from the battery to the utility and result in poor performance of the system and excessive
    energy consumption from the utility. The daily output of the alternative power source (solar,
    wind etc.) should be able to meet the daily power requirements of the loads being operated
    under typical conditions. See the low battery transfer mode section for more information.

    The manual talks about "Modes":
    • Utility Backup Mode - Phase synchronized fast AC transfer switching for utility backup power supply
    applications. Includes adjustable AC transfer voltage and line conditioning ability.

    • Utility Interactive Mode - Excess power from charging sources or stored power from the battery can
    be “sold” back into a utility grid. Also allows selling of the stored energy in the battery during a specific
    time period.

    • Energy Management Mode - Onboard clock to set inverter and charger operating time periods. This
    mode can be used with “time of day” metering to shift energy consumption to off-peak periods.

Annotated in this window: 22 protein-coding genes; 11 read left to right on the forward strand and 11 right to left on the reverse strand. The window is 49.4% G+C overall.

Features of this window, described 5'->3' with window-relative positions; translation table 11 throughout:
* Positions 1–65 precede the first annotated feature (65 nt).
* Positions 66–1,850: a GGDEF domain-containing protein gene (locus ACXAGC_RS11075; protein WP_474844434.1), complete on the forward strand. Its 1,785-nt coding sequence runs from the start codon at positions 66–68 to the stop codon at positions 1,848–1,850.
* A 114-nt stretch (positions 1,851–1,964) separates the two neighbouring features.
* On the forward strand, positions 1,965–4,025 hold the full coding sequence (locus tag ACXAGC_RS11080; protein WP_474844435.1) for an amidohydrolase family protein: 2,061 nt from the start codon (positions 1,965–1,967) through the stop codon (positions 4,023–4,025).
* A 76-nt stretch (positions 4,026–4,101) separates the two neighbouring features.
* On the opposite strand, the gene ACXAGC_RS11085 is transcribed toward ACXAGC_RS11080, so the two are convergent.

• Peak Load Shaving Mode - Used to limit the draw of AC loads from a utility grid by powering it from
    the batteries. The batteries are recharged when the AC loads are reduced. This can “level” the load
    on a utility.

    • Low Battery Transfer Mode - Automatic transfer of the AC loads from the batteries to the utility when
    the system reaches an adjustable low battery voltage setting. Independent settings allow control of
    when the AC loads return to battery once it is recharged.

    Often, the inverter will be set-up to operate in several modes at the same or different times - such as
    operating as an inverter/charger in utility back-up mode with automatic generator control mode and
    generator support mode during extended utility outage periods.

    It would be best to download and print out the manual... There are a lot of settings that need to be correctly done to sell power to the utility (only after approval by the utility)... It is possible that the inverter/charger is set to simply use utility power only where there is insufficient battery power available (not sell mode is used when selling back to the utility is not allowed).